American Alison “VV” Mosshart and Brit Jamie “Hotel” Hince bridge the Atlantic Ocean as the Kills, a propulsive duo that reconstructs rock and blues into a moody and lightning-quick modernized permutation of garage rock. Mosshart’s background was punk with the band Discount, while Hince played in a pair of British rock bands. A chance encounter prompted them to correspond and collaborate across the ocean. The Kills resulted. The duo announced its arrival in 2002 with the Black Rooster EP, an edgy thing that hinted at the euphoria of the Kills’ live shows. A year later Keep on Your Mean Side was released. The album lived up to its title, with snaky and blistering blues-influenced songs. By the time the Kills released Midnight Boom in 2008 the band’s sound had expanded, with some lighter textures giving the music a depth and, some claim, greater accessibility.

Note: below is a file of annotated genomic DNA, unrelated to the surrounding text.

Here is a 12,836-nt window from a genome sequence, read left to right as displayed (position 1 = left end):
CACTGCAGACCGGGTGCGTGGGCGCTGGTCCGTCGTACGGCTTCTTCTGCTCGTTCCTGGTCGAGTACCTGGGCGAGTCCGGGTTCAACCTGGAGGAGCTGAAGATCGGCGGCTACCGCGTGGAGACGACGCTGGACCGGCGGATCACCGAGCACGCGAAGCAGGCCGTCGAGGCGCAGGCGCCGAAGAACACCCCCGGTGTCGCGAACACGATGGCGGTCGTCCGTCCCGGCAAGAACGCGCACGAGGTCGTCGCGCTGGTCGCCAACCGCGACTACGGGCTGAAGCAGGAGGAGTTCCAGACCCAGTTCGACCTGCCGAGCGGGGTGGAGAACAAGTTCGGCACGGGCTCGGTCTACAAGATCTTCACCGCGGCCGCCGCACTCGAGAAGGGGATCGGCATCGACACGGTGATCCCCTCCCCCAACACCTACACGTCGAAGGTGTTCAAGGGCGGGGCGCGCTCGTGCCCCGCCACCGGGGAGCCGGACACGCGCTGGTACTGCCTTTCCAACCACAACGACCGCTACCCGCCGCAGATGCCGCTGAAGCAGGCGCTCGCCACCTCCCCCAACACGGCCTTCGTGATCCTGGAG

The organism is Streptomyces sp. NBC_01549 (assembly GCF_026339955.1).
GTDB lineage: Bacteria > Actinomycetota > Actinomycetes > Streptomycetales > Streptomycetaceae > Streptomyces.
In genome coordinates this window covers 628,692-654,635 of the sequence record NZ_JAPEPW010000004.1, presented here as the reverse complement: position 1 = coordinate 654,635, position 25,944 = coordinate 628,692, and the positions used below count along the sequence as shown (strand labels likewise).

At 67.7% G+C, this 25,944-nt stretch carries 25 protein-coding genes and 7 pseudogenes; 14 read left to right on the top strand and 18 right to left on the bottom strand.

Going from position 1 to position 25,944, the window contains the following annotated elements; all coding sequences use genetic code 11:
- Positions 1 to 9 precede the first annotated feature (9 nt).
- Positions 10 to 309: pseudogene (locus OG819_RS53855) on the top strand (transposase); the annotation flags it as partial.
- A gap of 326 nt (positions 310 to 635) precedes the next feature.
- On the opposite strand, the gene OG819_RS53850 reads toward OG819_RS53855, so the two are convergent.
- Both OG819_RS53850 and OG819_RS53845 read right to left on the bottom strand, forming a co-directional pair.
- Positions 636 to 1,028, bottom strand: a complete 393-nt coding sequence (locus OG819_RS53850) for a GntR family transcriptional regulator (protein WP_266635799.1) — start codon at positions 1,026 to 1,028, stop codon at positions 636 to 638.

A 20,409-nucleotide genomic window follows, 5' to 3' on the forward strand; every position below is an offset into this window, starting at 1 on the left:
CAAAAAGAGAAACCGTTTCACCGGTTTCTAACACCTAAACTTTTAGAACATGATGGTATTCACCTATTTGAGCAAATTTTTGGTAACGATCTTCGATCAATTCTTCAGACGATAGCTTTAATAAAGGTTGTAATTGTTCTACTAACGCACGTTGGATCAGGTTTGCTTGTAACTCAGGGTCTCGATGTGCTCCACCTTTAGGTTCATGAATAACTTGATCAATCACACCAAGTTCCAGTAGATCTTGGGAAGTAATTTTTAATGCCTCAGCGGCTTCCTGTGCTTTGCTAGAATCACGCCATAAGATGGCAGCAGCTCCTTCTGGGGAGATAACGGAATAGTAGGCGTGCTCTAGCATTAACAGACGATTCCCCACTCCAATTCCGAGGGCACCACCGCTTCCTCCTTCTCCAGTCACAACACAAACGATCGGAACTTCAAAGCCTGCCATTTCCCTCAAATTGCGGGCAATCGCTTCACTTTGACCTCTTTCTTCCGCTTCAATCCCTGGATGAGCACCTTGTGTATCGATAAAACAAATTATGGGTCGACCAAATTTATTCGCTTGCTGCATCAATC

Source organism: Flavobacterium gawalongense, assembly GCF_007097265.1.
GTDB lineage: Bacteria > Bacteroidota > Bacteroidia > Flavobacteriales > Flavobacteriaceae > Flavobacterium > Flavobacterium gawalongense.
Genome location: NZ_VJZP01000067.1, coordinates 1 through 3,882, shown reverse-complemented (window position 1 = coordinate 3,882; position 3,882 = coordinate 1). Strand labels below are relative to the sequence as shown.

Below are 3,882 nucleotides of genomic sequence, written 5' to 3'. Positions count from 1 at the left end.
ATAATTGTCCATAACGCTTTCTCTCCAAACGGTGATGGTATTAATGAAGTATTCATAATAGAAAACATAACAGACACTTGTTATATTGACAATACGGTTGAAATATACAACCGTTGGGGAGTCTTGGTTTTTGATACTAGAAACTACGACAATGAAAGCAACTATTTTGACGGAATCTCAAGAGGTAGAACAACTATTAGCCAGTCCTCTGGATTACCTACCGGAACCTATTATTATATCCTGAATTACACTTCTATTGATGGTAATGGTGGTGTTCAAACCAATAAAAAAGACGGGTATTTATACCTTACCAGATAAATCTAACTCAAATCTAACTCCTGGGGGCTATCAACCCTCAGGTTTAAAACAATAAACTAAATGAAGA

The dark sounds and spare instrumentation of the Kills has earned the band no small number of comparisons to the Velvet Underground, the New York band that pioneered a dark, droning style of avant garde rock. The VU’s 1967 debut album - The Velvet Underground and Nico – is a rock ‘n’ roll masterpiece and touchstone, featuring jagged guitar interplay between Lou Reed and Sterling Morrison, menacing viola work by John Cale and tribal drumming by Mo Tucker. Cale had left the group by the time it recorded “Pale Blue Eyes” (released in 1969’s The Velvet Underground). The song represented another side of Reed’s songwriting, delicate and haunting. As re-crafted by The Kills this beautiful tune starts with a fuzzy drum that owes much to Tucker’s playing before Hince plays its lovely and spidery opening melody on guitar. Mosshart’s reading of the lyrics is fittingly detached until she gets to the titular subject and her voice cracks with just the right amount of aching.